As it moves through 2019 and 2020, the US industrial sector is projected to slide deeper into the contraction phase of the cycle. By the end of 2020, 52 of the 55 industrial metros analyzed will likely sit in contraction, up from 18 at the end of 2018. This shift is largely due to slower demand and an increase in new supply that typically follows strong sector fundamentals.
The US multifamily sector has outperformed the industry this cycle, and that trend is expected to continue through 2019.
In general, tenant demand has risen to meet higher levels of new supply, but a number of cities may be short on demand over the next few years. Demand is expected to slow in 73 metros by the end of 2020. Overall, a slowdown in leasing demand will be the primary issue for this sector over the forecast period.
Sources: PwC Real Estate Investor Survey® 2Q 2019; Preqin Real Estate Online
A wide range of industries and business segments are making significant investments in technology modernization and digital transformations. Successful efforts have been driven by standard data models.
Company initiatives vary in size of investment and complexity. The following examples illustrate technology use cases we have observed in the market.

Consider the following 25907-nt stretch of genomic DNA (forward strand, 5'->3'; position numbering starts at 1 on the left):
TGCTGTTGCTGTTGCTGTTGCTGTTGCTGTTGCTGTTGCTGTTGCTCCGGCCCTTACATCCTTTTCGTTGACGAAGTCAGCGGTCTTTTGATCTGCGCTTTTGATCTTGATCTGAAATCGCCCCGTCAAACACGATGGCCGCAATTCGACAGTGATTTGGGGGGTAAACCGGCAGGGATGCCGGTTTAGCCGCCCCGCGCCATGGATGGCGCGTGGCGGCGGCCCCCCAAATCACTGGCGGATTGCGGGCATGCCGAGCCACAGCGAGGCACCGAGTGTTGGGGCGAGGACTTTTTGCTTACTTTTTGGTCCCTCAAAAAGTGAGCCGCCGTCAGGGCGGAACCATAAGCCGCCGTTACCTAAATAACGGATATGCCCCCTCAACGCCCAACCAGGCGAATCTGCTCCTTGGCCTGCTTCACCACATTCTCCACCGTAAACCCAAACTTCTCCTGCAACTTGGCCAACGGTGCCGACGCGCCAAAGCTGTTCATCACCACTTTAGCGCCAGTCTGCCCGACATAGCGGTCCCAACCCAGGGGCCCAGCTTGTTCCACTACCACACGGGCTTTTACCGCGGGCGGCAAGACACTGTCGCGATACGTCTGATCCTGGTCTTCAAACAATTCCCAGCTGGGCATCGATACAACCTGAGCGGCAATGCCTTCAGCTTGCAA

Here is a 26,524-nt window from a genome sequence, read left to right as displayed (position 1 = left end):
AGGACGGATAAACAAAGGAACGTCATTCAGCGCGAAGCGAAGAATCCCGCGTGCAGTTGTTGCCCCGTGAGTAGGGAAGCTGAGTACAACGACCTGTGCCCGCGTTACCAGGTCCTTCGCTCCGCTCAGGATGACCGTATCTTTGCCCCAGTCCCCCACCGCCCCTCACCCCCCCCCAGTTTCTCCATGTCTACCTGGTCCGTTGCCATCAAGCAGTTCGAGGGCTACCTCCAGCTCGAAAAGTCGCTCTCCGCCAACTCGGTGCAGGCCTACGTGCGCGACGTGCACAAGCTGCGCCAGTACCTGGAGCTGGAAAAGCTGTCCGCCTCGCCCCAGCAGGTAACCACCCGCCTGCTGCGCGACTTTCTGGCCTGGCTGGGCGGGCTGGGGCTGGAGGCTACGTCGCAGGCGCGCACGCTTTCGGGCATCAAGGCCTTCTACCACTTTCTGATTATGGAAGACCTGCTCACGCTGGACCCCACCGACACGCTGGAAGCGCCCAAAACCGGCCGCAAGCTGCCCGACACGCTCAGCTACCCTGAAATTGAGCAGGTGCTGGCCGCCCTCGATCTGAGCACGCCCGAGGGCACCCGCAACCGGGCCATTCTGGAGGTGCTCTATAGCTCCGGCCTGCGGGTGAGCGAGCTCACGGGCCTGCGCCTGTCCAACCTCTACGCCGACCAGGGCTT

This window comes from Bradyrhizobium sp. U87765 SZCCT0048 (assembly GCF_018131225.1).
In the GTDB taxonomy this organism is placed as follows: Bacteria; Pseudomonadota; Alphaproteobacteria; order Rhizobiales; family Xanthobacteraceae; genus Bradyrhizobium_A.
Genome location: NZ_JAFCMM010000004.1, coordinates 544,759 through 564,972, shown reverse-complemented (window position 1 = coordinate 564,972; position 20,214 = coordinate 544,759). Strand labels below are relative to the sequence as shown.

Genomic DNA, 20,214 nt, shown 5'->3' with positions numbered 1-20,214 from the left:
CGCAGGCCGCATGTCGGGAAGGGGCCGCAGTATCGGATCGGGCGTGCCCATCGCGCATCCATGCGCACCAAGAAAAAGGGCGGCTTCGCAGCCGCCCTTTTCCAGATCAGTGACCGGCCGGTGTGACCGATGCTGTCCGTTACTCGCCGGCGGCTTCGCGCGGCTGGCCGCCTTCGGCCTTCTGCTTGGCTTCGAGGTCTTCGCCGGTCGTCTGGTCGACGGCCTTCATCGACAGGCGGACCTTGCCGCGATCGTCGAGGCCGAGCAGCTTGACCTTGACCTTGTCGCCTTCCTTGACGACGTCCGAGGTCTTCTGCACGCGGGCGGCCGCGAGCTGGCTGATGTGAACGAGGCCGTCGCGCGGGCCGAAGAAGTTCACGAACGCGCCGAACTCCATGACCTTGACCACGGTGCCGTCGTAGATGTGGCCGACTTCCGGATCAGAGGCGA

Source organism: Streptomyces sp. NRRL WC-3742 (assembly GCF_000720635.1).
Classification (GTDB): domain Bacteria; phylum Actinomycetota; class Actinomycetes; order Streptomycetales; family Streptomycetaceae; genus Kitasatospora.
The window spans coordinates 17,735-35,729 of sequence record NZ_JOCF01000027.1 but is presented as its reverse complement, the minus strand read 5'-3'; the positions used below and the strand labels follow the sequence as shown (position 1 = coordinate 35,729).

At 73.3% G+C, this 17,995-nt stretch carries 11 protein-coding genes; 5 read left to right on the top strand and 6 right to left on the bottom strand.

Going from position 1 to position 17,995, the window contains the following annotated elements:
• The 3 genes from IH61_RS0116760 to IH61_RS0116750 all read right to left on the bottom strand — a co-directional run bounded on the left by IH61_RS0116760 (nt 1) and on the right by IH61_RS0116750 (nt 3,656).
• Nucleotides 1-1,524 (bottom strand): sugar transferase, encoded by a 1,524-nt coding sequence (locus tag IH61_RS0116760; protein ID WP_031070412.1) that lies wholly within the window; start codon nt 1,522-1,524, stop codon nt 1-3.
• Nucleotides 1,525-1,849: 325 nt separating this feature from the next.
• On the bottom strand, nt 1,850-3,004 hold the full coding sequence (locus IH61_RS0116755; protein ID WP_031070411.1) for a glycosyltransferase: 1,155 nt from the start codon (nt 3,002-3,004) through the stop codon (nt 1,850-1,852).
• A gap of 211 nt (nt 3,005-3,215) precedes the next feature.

Asset management: Data standardization
The extent of data standardization is a key driving factor in the success of digital optimization efforts. A data model must facilitate scalable, controlled, and efficient processes that are integrated across a company’s platforms and promote accountability.
Large global asset managers are redesigning processes to integrate proprietary data warehouses with workflow tools and standard valuation models to facilitate efficient and controlled flows of data and valuations across their firms.
Banking and real estate: Predictive analytics
Banking and real estate entities continue to navigate regulatory and market shifts including the current expected credit loss (CECL) standard and the end of LIBOR as a benchmark rate. There is increased demand for enhanced insights and predictive analytics to respond to these changes.
Market participants are demanding analytical tools to leverage massive amounts of historical market and pricing data to assess balance sheet impacts and inform business decision-making.
Credit, lending and securitization: RPA, OCR, and AI
There is increased demand for efficiencies related to the extraction, transformation, and analysis of the data found within key documents for direct lending, securitized products, and esoteric investment vehicles.
Businesses are leveraging customized tools that utilize a combination of robotic process automation (RPA), optical character recognition (OCR), and artificial intelligence (AI) to reduce the processing time and risks involved with document reviews.
Achieving digital transformation goals
Market participants with successful digital transformations by redesigning the end-to-end operating model, realizing sub-process efficiencies, performing predictive analytics, or deriving meaningful insights from reporting dashboards.
Financial Markets Practice Leader, PwC US